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Understanding Multiculturalism: The Habsburg Central European Experience

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Series
Volume 17

Austrian and Habsburg Studies



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Understanding Multiculturalism

The Habsburg Central European Experience

Edited by Johannes Feichtinger and Gary B. Cohen

256 pages, 2 illus., 3 tables, bibliog., index

ISBN  978-1-78238-264-5 $135.00/£99.00 Hb Published (March 2014)

ISBN  978-1-78533-344-6 $29.95/£23.95 Pb Published (October 2016)

eISBN 978-1-78238-265-2 eBook


Hb Pb   Buy the eBook from these vendors Request a Review or Examination Copy (in Digital Format) Recommend to your Library Available in GOBI®

Reviews

“The edited collection of articles is theoretically sophisticated and illuminating, transgressing traditional disciplinary boundaries with incisive, well-developed arguments that challenge stale notions of multiculturalism, hybridity, and nationalist mobilization… A fascinating contribution to the growing body of literature on diversity, spatiality, and nationalizing practices, Understanding Multiculturalism will be a welcomed addition to the shelves of modern historians of any field or focus.” • Hungarian Cultural Studies

“Enhanced with the inclusion of a twenty-four page Bibliography, a four page listing of the contributors and their credentials, and a nine page Index, Understanding Multiculturalism: The Habsburg Central European Experience is an extraordinary and highly recommended addition to college and university library collections. For the personal reading lists of students and non-specialist general readers with an interest in the subject it should be noted that [it] is also available in a paperback.” • Midwest Book Review

“Conceptually complicated and with wide-ranging empirical investigations, this volume is most likely to appeal to readers with some prior exposure to Central European history and theoretical approaches to nationalism. They will find in it plentiful food for thought.” • The American Historical Review

“The volume is highly recommended for anyone researching multiculturalism, and one can only agree with Csáky’s assertion that Habsburg Central Europe was a “laboratory” of experiences that can be usefully discussed in a broader context.” • Austrian History Yearbook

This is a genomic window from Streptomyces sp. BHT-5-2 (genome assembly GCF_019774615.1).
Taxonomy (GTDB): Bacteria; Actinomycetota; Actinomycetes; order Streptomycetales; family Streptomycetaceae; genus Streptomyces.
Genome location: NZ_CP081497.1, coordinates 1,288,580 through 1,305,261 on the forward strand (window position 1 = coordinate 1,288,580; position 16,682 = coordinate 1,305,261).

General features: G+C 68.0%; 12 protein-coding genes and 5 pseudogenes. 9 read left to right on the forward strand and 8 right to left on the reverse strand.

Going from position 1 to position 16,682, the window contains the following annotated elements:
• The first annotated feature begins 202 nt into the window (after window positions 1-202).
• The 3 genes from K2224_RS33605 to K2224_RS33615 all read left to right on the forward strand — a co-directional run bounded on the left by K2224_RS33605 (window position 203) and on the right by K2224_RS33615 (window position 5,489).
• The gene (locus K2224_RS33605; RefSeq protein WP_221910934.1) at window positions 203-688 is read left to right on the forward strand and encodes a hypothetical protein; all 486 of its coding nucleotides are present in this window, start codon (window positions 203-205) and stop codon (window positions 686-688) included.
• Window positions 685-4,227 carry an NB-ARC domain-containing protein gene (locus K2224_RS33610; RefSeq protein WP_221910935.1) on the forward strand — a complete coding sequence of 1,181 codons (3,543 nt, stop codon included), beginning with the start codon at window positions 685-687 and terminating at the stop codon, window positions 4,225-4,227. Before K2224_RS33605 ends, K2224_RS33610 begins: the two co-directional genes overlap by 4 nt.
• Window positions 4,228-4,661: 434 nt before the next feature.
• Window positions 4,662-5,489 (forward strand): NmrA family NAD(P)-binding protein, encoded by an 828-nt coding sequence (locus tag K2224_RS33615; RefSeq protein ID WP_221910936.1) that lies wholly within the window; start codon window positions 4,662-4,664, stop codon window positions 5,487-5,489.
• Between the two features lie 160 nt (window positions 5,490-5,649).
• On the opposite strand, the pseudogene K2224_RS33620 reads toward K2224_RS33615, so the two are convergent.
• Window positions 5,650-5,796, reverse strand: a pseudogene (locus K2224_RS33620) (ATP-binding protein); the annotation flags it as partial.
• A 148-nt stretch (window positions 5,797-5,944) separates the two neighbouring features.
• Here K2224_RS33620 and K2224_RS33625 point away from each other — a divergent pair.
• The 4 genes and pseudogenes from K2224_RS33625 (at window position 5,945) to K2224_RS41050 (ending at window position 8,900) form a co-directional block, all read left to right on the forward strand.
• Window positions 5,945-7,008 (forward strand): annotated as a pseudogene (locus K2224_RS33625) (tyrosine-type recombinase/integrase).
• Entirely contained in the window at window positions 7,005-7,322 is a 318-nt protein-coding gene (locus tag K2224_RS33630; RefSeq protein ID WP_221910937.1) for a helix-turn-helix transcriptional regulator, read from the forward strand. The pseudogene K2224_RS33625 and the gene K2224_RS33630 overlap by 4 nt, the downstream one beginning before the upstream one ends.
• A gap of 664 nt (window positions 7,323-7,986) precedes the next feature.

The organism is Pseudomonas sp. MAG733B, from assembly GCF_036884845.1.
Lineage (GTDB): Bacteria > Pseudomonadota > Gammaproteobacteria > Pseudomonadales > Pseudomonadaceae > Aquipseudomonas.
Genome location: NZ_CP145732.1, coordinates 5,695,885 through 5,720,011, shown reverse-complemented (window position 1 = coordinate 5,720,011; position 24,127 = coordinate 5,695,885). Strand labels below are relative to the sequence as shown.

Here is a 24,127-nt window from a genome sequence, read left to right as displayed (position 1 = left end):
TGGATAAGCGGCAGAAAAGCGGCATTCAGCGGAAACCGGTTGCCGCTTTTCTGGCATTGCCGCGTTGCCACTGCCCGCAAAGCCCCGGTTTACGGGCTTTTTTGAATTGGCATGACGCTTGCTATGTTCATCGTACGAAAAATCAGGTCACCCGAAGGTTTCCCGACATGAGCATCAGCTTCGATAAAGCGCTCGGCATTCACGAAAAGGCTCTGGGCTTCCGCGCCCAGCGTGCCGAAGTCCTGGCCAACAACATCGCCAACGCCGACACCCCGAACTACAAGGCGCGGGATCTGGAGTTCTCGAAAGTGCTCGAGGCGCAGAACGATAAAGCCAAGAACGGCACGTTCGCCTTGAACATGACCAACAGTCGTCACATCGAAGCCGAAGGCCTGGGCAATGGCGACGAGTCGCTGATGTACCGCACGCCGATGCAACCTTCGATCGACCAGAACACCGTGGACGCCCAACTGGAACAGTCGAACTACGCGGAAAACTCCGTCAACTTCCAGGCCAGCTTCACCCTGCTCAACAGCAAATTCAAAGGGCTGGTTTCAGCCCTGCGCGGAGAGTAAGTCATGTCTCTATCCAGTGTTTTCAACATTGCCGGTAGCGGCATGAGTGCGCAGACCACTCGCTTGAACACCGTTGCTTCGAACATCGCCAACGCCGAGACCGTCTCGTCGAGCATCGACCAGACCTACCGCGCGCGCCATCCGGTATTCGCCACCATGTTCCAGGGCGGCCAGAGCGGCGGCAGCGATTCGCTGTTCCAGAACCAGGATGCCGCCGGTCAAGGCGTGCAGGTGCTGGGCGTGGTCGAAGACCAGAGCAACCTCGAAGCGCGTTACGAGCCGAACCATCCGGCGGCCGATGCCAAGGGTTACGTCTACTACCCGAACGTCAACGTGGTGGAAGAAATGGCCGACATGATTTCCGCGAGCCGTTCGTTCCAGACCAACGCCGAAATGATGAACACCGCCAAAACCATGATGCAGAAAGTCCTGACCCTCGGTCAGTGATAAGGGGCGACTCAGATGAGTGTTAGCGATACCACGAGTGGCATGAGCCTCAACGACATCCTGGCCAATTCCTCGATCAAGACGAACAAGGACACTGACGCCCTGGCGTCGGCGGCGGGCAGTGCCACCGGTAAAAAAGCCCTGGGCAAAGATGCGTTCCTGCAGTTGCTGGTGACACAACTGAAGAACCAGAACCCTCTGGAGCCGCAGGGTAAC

Description

Multiculturalism has long been linked to calls for tolerance of cultural diversity, but today many observers are subjecting the concept to close scrutiny. After the political upheavals of 1968, the commitment to multiculturalism was perceived as a liberal manifesto, but in the post-9/11 era, it is under attack for its relativizing, particularist, and essentializing implications. The essays in this collection offer a nuanced analysis of the multifaceted cultural experience of Central Europe under the late Habsburg monarchy and beyond. The authors examine how culturally coded social spaces can be described and understood historically without adopting categories formerly employed to justify the definition and separation of groups into nations, ethnicities, or homogeneous cultures. As we consider the issues of multiculturalism today, this volume offers new approaches to understanding multiculturalism in Central Europe freed of the effects of politically exploited concepts of social spaces.

Johannes Feichtinger is a Senior Researcher at the Institute of Culture Studies and Theatre History of the Austrian Academy of Sciences, and teaches history at the University of Vienna. His publications include Wissenschaft zwischen den Kulturen. Österreichische Hochschullehrer in der Emigration 1933–1945 (2001) and Wissenschaft als reflexives Projekt. Von Bolzano über Freud zu Kelsen: Österreichische Wissenschaftsgeschichte 1848–1938 (2010).

Gary B. Cohen is Professor of Modern Central European history at the University of Minnesota, Twin Cities, where he has also served as director of the Center for Austrian Studies (2001-2010) and chair of the Department of History (2010-2013). He is the author of The Politics of Ethnic Survival: Germans in Prague, 1861-1914 (1981; second rev. ed., 2006) and Education and Middle-Class Society in Imperial Austria, 1848-1918 (1996).

Subject: History: 18th/19th Century History: 20th Century to Present
Area: Central/Eastern Europe


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